Sound familiar, or is it just me?

That’s where boundaries can be helpful.

I recently just joined a group, and I’m telling myself: this is it.

Even though it’s painful to draw a line, I realize my own human limitations. I cannot say yes to anything else unless I say no to something.

I tend to see the potential in everyone and everything. It hurts to think about all the potential friendships that may not happen because of this boundary.

However, if I’m unable to dig deeper with anyone, all I’ve gained at the end of the day is the illusion of depth. I’ve fooled myself into thinking I have more close friends than I really do. Really, I’m just swimming in a sea of shallowness and unending “potential.”

Ouch, I know.

But I find it less painful to focus on the fact that it’s not my job to be everything to all people.

All I can do is be that person for a few people, and that’s okay.

I can also work as a networker. I can introduce people to other people who could end up hitting it off and being that person for each other.

There’s really no limit to the web of community that I’m a part of. And that’s encouraging to dwell on.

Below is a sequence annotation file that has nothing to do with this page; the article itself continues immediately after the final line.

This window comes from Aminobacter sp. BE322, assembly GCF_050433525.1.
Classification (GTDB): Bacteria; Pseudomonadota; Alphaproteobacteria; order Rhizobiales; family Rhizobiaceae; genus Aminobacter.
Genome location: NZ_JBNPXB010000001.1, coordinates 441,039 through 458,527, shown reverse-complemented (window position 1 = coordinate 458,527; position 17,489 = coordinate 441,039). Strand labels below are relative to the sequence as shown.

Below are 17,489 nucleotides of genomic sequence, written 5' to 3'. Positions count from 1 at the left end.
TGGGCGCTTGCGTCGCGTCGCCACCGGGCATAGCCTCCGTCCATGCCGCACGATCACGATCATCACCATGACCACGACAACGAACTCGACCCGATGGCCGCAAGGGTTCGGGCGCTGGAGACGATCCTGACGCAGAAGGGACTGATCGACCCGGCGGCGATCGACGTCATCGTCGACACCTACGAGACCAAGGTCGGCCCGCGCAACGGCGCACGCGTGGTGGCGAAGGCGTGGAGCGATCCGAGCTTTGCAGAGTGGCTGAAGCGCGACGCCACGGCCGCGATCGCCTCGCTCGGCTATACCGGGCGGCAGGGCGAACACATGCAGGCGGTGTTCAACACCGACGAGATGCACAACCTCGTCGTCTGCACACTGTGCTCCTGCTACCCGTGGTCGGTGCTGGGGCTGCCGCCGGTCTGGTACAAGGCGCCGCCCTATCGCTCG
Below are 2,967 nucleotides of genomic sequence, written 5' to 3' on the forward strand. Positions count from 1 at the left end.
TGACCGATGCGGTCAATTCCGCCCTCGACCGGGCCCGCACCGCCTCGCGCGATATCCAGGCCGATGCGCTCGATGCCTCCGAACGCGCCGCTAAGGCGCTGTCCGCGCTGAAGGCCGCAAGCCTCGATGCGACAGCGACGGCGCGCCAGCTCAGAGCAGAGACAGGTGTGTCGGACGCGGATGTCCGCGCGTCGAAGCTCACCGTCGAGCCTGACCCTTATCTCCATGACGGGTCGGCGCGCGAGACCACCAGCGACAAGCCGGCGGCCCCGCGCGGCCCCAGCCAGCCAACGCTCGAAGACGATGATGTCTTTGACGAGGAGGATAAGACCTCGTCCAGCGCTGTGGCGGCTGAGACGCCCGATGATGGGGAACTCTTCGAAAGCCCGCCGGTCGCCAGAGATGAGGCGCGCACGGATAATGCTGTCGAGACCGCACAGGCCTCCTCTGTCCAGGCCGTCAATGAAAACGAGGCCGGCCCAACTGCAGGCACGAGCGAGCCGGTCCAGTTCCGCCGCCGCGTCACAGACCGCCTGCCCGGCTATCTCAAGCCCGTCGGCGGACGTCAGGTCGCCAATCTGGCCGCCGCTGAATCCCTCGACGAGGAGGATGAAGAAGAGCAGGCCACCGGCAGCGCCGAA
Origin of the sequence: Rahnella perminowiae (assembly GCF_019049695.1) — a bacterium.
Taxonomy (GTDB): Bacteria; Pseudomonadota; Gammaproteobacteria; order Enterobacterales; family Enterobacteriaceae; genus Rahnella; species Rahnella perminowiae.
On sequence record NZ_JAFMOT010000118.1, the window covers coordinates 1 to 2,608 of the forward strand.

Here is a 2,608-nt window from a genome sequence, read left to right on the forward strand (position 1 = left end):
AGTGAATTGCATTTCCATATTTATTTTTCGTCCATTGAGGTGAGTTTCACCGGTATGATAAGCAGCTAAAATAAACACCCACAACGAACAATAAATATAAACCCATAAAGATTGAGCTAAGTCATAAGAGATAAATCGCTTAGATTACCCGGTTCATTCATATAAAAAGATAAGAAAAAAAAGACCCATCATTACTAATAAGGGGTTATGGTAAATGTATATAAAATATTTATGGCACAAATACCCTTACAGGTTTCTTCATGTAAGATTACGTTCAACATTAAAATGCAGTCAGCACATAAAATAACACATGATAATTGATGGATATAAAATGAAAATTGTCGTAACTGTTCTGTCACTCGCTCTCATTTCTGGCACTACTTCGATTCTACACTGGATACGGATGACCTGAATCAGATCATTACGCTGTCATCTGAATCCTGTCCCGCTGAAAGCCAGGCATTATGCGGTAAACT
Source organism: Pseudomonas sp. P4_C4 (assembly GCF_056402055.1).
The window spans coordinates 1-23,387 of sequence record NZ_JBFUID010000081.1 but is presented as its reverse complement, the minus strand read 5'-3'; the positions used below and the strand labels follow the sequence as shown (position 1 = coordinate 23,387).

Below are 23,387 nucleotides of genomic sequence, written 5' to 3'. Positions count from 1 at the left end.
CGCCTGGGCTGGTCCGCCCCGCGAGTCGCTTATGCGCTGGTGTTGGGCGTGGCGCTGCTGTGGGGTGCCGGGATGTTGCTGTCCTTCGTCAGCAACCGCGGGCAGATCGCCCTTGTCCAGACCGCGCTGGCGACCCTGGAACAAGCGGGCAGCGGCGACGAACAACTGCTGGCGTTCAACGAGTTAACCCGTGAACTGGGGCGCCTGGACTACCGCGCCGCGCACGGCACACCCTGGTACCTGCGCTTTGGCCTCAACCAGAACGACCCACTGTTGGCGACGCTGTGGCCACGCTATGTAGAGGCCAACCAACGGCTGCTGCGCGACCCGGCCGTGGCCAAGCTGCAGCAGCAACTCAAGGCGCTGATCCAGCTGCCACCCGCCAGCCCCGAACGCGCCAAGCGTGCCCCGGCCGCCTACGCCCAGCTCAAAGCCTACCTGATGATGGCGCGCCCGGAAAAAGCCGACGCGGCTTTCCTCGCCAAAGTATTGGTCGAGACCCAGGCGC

It doesn’t all rest on my shoulders. I’m part of something larger and greater, and we are all connected.

Realize It’s Not About You

Another encouraging thought is that it isn’t actually my job to fix the world’s problems (or, more specifically, every problem my friends are going through.)

Let me pause here just a second and say that sometimes this isn’t the case. Sometimes we are called to fix our friends’ problems.

Sometimes we are the solution for one another. Maybe you can watch my kid, and I can rent out a spare room. Maybe I can bring you a meal, and you can help me pay for my groceries when I forget my wallet.

I believe that a big part of bringing the kingdom of God on earth is through practical love and grace for one another. But that’s another topic….

There’s no way I can meet the needs of everyone in the whole world. Yes, I should be obedient to every nudging of the Spirit when he asks me to help someone.

But other times the best thing I can do is just to listen.

Just to cry with you.

Not to offer unsolicited opinions, help, advice.

Just to say “that sucks and I’m here.”

And, I’ll be honest – when I’m walking through something hard, that’s often all I want. A listening ear. A shoulder to cry on.

I don’t want your ideas, I just want you to sit with me in my sorrow.

I just want to be heard and seen.

So the good news is that in relationships, it’s not actually my job to fix things.